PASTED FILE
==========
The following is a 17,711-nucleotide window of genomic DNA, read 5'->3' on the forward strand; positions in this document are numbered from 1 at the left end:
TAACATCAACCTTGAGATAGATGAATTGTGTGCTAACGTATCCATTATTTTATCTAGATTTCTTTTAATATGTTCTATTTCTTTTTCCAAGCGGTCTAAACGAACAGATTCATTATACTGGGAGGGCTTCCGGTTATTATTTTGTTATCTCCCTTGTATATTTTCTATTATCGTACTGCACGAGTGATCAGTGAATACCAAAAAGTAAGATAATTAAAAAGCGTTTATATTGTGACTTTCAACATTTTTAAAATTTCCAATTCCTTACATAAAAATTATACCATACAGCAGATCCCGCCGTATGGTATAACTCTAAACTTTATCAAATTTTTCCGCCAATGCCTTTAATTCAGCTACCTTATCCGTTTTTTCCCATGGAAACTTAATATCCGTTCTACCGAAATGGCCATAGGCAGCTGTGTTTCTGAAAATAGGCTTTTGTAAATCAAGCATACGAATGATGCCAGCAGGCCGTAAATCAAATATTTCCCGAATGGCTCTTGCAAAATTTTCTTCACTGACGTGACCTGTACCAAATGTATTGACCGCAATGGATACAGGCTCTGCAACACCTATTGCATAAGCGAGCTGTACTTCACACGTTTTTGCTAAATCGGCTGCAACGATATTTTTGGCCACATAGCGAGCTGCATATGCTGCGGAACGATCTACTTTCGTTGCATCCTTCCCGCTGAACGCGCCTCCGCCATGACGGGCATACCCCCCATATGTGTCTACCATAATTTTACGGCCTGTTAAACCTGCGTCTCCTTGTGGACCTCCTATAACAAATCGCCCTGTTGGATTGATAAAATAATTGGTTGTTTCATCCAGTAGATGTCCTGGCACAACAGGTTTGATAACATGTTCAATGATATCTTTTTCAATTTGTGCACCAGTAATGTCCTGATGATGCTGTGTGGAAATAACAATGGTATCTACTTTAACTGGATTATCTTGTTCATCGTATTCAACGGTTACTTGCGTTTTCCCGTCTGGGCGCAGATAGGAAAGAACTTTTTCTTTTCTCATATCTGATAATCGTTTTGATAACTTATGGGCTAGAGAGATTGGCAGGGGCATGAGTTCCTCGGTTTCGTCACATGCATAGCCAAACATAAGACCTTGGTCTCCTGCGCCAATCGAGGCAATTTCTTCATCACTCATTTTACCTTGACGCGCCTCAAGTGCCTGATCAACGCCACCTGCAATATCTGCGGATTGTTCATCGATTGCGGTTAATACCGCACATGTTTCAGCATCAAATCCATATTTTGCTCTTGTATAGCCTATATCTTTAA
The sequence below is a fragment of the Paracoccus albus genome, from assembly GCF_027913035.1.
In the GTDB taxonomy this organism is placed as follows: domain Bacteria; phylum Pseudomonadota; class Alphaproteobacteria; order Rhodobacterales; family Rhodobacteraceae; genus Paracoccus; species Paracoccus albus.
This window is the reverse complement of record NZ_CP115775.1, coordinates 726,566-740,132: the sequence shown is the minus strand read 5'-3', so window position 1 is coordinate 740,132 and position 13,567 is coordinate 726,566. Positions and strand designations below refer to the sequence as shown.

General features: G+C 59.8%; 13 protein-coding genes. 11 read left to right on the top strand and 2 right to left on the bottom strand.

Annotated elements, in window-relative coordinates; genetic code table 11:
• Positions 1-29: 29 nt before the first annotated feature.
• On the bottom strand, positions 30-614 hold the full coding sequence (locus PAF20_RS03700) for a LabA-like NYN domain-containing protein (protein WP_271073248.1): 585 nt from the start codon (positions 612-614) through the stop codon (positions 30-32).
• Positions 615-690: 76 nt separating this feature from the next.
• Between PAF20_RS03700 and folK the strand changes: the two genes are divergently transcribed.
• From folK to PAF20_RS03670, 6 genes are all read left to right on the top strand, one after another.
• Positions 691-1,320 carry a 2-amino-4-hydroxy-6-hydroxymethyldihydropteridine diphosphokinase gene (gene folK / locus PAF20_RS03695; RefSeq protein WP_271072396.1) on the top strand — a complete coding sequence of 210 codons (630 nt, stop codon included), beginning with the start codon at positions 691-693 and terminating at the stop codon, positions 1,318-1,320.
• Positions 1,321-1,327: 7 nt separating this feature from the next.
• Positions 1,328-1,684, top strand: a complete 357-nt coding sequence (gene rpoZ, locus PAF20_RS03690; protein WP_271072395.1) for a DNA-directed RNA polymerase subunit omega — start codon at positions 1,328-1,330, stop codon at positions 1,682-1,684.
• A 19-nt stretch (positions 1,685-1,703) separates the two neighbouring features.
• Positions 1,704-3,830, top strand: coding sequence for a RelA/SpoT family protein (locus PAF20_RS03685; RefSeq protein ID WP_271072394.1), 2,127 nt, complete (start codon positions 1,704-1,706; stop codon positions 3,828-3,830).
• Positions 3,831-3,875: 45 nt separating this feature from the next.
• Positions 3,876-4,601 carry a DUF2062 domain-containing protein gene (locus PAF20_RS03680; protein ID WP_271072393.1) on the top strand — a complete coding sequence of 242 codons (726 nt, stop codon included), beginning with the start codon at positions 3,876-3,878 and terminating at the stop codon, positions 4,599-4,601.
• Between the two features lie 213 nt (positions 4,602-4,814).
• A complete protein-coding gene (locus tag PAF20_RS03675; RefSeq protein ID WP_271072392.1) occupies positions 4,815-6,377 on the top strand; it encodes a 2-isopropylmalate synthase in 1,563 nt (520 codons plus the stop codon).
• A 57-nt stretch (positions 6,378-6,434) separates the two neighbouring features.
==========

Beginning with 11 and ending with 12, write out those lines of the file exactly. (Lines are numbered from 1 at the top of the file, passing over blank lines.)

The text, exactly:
• Between PAF20_RS03700 and folK the strand changes: the two genes are divergently transcribed.
• From folK to PAF20_RS03670, 6 genes are all read left to right on the top strand, one after another.